How Familial Partial Lipodystrophy Can Rob You of Your Self-Esteem

Familial partial lipodystrophy (FPL) is a rare genetic disorder that causes fat cells to die off. This makes people with this disorder suffer from the progressive loss of body fat.

At first glance, people may be tempted to think, “Oh, that can’t be bad! You’d be so skinny!”

But there’s a definite flip side to this condition. Despite what the weight-loss industry wants your to think, your body NEEDS some fat. And some fat, in the right places, is a good thing.

For people with familial partial lipodystrophy (FPL), they frequently have less subcutaneous (the fatty or tissue layer directly beneath the skin) in their arms, legs, and sometimes in the head and trunk area. On the other side of the coin, these patients may accumulate fat in other areas, such as the neck, face, and intra-abdominal regions.

The onset of FPL occurs during puberty. One of the more common complications is diabetes because the body isn’t breaking down sugars. In most cases, adipose tissue (a fancy word for fat) loss begins during puberty.

FPL can be associated with a variety of metabolic abnormalities. The extent of adipose tissue loss usually determines the severity of the associated metabolic complications.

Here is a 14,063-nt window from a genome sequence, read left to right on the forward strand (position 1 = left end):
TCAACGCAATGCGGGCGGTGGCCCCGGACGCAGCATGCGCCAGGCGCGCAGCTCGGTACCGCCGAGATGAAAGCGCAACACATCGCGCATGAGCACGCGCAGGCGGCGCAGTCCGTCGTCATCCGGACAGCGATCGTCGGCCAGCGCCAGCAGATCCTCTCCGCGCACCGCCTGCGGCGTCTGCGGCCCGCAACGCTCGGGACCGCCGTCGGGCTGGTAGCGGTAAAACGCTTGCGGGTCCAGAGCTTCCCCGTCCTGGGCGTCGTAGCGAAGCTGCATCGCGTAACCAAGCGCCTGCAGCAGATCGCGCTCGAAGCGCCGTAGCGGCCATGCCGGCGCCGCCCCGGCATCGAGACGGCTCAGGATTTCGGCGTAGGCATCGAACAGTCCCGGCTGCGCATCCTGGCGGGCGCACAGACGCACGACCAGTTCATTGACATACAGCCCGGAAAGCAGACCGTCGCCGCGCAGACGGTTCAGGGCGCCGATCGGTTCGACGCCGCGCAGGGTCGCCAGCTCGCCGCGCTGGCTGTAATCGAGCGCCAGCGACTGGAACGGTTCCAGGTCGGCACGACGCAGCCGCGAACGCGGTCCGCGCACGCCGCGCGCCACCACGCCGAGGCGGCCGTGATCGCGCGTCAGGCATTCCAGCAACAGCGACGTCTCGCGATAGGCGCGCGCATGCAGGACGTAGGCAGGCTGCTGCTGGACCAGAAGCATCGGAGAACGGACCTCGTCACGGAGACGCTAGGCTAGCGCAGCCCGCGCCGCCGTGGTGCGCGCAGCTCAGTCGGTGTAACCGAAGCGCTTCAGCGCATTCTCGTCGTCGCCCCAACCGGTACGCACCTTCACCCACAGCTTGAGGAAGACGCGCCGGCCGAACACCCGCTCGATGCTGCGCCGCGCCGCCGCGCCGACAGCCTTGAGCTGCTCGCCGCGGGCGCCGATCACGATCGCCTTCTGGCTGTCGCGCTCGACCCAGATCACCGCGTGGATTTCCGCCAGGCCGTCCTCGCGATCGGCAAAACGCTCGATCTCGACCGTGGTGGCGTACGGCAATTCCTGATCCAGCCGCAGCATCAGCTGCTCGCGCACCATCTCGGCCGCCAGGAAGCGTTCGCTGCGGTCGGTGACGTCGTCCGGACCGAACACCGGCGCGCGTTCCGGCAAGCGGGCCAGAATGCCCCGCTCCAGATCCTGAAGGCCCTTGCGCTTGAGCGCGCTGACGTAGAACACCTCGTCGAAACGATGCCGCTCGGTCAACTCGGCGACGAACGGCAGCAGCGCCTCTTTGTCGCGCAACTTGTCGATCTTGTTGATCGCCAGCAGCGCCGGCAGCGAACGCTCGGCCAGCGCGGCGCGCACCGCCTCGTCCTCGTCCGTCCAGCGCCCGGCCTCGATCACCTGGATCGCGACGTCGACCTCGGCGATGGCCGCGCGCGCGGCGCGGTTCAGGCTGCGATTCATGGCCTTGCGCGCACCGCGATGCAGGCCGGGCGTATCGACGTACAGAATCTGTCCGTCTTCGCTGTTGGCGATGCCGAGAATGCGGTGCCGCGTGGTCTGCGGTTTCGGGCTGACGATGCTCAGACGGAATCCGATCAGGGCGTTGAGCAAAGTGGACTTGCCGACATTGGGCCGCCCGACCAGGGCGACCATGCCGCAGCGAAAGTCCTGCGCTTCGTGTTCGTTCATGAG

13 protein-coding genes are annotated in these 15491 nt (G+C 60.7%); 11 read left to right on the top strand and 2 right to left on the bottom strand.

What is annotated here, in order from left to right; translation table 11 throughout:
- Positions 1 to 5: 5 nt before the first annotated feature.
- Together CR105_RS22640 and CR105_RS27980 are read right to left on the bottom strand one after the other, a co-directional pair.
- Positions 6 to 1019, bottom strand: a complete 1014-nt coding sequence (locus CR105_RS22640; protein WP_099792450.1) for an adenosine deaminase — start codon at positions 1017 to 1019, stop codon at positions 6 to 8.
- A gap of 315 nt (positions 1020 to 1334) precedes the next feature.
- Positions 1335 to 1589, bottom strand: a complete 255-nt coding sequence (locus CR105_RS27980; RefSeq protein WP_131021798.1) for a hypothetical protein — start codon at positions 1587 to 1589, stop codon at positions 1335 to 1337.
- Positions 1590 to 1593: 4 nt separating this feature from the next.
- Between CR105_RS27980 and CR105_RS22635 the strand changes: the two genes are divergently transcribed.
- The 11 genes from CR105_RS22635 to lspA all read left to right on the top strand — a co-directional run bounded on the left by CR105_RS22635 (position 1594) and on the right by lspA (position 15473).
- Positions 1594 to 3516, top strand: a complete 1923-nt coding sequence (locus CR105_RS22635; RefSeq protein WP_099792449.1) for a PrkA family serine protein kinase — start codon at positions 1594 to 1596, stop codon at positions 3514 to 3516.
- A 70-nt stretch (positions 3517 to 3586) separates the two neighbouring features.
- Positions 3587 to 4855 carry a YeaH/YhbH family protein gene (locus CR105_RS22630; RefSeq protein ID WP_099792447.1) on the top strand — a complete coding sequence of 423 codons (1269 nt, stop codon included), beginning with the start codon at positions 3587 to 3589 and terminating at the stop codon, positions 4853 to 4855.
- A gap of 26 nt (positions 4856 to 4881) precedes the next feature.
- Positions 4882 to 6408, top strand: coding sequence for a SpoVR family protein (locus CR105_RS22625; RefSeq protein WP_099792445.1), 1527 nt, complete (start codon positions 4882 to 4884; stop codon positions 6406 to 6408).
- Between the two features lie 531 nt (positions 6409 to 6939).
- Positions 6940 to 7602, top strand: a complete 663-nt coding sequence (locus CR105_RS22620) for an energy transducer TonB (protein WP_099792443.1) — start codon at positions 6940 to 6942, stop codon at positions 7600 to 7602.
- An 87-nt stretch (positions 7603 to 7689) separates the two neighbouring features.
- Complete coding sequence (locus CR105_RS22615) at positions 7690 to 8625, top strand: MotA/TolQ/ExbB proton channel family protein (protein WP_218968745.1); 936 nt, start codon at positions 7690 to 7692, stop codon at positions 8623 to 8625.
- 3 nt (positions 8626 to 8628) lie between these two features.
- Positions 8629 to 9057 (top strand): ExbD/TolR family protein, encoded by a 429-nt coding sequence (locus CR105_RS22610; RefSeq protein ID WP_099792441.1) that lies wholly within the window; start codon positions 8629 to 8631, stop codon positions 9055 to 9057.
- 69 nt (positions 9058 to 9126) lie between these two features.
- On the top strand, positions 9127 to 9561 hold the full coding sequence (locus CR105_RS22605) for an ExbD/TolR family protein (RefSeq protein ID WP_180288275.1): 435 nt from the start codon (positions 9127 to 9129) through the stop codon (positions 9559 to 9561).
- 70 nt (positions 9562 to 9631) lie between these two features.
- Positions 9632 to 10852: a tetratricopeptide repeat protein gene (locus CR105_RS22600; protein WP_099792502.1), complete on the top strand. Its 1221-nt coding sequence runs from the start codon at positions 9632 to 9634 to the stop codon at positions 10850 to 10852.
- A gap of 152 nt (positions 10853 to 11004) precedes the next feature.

These complications can include:
  • an inability to properly breakdown a simple sugar known as glucose (glucose intolerance),
  • elevated levels of triglycerides (fat) in the blood (hypertriglyceridemia),
  • and diabetes.
Additional findings can occur in some cases. Researchers have also identified six different subtypes of FPL.

It’s hard to understand a rare disease unless you or a loved one has that disease or disorder. A woman named Andra had made a YouTube video describing her journey. She was not diagnosed until she was 37 years old. Her story is heartbreaking in many ways, but her spirit and strength are inspiring.

Please take a few moments to watch her video as she helps raise awareness about this rare disease.


Erica Zahn

Erica Zahn

Erica Zahn is passionate about raising awareness of rare diseases and disorders and helping people connect with the resources that may ease their journey. Erica has been a caregiver, and is a patient, herself, so she completely relates to the rare disease community--on a deeply personal level.

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